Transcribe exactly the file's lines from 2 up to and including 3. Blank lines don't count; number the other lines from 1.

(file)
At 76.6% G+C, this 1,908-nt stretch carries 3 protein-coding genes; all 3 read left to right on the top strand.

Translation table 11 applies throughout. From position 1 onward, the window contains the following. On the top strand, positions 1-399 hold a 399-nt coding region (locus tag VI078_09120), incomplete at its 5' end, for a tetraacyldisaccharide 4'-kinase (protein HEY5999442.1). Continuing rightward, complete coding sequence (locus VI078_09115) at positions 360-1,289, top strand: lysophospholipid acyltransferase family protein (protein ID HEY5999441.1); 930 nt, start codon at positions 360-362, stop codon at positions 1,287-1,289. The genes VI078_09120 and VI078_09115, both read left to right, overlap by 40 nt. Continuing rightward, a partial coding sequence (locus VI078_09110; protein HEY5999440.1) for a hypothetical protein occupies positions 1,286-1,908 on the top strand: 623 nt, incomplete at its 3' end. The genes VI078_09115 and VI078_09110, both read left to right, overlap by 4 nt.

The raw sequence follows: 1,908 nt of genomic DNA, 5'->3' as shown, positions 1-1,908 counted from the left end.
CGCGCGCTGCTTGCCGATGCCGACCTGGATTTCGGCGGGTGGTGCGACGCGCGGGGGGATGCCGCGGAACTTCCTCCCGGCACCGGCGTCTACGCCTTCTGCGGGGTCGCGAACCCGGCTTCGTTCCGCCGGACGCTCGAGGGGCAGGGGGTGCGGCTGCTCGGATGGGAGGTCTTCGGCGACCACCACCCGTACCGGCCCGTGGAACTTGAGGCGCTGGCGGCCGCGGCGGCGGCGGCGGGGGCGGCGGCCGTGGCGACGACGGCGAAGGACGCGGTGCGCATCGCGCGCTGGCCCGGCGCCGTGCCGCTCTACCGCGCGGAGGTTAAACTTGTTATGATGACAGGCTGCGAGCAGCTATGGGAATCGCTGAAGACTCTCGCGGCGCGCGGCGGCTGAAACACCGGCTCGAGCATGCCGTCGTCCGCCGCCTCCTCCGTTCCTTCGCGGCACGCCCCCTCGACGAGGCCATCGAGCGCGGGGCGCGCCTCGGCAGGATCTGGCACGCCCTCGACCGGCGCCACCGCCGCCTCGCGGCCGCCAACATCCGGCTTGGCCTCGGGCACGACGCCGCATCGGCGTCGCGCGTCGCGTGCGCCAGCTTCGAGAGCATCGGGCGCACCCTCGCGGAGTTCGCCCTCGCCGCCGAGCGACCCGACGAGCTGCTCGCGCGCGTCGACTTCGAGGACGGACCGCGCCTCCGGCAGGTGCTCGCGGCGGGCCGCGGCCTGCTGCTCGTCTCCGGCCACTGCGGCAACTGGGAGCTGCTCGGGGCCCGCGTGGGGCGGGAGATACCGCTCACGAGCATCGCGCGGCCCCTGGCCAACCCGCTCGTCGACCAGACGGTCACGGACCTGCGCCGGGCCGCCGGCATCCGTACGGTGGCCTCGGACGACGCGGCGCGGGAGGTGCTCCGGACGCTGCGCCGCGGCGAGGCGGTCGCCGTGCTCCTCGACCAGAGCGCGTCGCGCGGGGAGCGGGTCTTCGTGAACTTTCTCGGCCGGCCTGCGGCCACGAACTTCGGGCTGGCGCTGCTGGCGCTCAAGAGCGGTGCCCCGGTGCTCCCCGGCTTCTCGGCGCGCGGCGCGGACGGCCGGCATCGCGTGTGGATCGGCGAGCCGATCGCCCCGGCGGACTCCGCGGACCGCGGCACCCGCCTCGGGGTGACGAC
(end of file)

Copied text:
Translation table 11 applies throughout. From position 1 onward, the window contains the following. On the top strand, positions 1-399 hold a 399-nt coding region (locus tag VI078_09120), incomplete at its 5' end, for a tetraacyldisaccharide 4'-kinase (protein HEY5999442.1). Continuing rightward, complete coding sequence (locus VI078_09115) at positions 360-1,289, top strand: lysophospholipid acyltransferase family protein (protein ID HEY5999441.1); 930 nt, start codon at positions 360-362, stop codon at positions 1,287-1,289. The genes VI078_09120 and VI078_09115, both read left to right, overlap by 40 nt. Continuing rightward, a partial coding sequence (locus VI078_09110; protein HEY5999440.1) for a hypothetical protein occupies positions 1,286-1,908 on the top strand: 623 nt, incomplete at its 3' end. The genes VI078_09115 and VI078_09110, both read left to right, overlap by 4 nt.

The raw sequence follows: 1,908 nt of genomic DNA, 5'->3' as shown, positions 1-1,908 counted from the left end.